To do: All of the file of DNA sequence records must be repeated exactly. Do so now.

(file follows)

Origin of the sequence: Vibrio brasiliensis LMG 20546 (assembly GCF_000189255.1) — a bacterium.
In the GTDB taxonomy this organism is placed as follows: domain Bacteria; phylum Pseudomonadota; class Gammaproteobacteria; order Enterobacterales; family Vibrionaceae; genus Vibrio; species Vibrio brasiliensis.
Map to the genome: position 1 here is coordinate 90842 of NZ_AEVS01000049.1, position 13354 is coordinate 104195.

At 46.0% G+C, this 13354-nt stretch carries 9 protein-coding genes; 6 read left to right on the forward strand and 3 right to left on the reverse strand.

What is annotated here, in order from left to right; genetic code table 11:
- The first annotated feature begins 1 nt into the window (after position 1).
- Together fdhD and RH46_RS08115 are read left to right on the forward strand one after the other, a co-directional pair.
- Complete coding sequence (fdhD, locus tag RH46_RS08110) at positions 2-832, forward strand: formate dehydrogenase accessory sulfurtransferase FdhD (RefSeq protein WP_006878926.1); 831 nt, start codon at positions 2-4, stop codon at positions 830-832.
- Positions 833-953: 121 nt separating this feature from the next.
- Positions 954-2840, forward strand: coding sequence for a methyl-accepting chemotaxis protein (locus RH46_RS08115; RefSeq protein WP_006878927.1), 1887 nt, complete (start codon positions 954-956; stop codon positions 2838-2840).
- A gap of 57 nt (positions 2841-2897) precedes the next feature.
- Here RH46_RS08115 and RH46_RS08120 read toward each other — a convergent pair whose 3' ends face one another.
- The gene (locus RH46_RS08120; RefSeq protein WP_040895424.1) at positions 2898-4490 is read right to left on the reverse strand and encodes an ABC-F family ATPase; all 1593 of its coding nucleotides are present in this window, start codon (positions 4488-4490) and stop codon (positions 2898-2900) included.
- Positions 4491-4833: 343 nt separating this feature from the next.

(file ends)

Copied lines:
Origin of the sequence: Vibrio brasiliensis LMG 20546 (assembly GCF_000189255.1) — a bacterium.
In the GTDB taxonomy this organism is placed as follows: domain Bacteria; phylum Pseudomonadota; class Gammaproteobacteria; order Enterobacterales; family Vibrionaceae; genus Vibrio; species Vibrio brasiliensis.
Map to the genome: position 1 here is coordinate 90842 of NZ_AEVS01000049.1, position 13354 is coordinate 104195.

At 46.0% G+C, this 13354-nt stretch carries 9 protein-coding genes; 6 read left to right on the forward strand and 3 right to left on the reverse strand.

What is annotated here, in order from left to right; genetic code table 11:
- The first annotated feature begins 1 nt into the window (after position 1).
- Together fdhD and RH46_RS08115 are read left to right on the forward strand one after the other, a co-directional pair.
- Complete coding sequence (fdhD, locus tag RH46_RS08110) at positions 2-832, forward strand: formate dehydrogenase accessory sulfurtransferase FdhD (RefSeq protein WP_006878926.1); 831 nt, start codon at positions 2-4, stop codon at positions 830-832.
- Positions 833-953: 121 nt separating this feature from the next.
- Positions 954-2840, forward strand: coding sequence for a methyl-accepting chemotaxis protein (locus RH46_RS08115; RefSeq protein WP_006878927.1), 1887 nt, complete (start codon positions 954-956; stop codon positions 2838-2840).
- A gap of 57 nt (positions 2841-2897) precedes the next feature.
- Here RH46_RS08115 and RH46_RS08120 read toward each other — a convergent pair whose 3' ends face one another.
- The gene (locus RH46_RS08120; RefSeq protein WP_040895424.1) at positions 2898-4490 is read right to left on the reverse strand and encodes an ABC-F family ATPase; all 1593 of its coding nucleotides are present in this window, start codon (positions 4488-4490) and stop codon (positions 2898-2900) included.
- Positions 4491-4833: 343 nt separating this feature from the next.